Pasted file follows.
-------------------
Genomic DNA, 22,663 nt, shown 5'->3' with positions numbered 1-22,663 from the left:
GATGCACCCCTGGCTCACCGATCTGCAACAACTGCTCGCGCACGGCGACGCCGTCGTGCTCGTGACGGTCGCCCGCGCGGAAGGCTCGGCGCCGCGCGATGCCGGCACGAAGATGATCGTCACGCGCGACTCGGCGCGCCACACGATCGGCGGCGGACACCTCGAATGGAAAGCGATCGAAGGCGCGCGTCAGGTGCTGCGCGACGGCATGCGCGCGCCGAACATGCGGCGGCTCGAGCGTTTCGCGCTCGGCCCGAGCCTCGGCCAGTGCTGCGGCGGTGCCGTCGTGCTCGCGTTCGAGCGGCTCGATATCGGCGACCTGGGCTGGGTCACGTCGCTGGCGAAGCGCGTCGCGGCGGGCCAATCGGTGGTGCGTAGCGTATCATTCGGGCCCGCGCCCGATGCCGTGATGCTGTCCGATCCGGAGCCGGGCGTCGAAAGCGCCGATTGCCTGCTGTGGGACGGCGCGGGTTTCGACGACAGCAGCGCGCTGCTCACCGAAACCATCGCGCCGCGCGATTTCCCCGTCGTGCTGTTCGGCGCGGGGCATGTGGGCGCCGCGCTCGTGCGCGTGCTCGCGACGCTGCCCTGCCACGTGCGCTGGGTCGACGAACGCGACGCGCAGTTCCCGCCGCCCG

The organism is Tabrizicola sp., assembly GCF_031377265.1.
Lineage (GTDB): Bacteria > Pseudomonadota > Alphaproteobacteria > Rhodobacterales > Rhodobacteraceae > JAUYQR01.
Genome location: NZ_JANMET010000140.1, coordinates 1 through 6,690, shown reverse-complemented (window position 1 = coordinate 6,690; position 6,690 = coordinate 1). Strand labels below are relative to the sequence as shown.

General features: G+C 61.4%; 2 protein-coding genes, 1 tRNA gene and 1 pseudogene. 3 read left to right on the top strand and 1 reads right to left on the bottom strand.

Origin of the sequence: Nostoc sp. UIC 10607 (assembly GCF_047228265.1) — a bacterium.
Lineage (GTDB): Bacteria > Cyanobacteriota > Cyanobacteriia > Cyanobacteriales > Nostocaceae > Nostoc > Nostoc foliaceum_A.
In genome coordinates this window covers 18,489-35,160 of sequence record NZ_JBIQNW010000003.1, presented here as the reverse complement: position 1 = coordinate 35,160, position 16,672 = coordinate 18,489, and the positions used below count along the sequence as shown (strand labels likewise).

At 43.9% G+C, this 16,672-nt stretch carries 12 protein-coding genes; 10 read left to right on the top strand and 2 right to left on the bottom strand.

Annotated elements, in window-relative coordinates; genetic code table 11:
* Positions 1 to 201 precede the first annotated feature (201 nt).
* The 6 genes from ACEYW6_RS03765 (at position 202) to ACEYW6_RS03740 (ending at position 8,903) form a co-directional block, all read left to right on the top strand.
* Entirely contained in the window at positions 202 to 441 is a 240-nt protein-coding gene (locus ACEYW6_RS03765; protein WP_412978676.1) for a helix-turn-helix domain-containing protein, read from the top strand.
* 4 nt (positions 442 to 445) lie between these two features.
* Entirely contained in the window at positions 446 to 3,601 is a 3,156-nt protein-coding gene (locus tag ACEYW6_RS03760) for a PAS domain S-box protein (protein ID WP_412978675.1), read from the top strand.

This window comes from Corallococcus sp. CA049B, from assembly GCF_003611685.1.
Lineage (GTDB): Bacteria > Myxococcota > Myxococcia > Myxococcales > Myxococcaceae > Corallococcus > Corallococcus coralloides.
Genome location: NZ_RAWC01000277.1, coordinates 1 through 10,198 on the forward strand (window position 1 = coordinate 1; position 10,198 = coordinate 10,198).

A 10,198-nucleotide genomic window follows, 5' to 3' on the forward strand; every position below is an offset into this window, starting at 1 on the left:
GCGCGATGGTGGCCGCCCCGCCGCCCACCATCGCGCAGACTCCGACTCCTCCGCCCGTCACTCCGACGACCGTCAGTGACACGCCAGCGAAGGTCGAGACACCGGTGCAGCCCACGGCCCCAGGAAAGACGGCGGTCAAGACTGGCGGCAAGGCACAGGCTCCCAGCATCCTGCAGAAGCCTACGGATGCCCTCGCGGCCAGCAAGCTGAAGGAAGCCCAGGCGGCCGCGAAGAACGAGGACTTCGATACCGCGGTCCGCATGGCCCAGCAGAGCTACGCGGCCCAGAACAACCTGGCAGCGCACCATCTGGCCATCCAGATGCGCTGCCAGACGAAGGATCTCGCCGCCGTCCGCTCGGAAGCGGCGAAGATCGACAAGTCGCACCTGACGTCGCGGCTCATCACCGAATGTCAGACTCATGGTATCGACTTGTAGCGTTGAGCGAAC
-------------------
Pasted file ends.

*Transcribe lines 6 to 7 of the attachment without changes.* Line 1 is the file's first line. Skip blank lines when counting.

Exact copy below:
General features: G+C 61.4%; 2 protein-coding genes, 1 tRNA gene and 1 pseudogene. 3 read left to right on the top strand and 1 reads right to left on the bottom strand.

Origin of the sequence: Nostoc sp. UIC 10607 (assembly GCF_047228265.1) — a bacterium.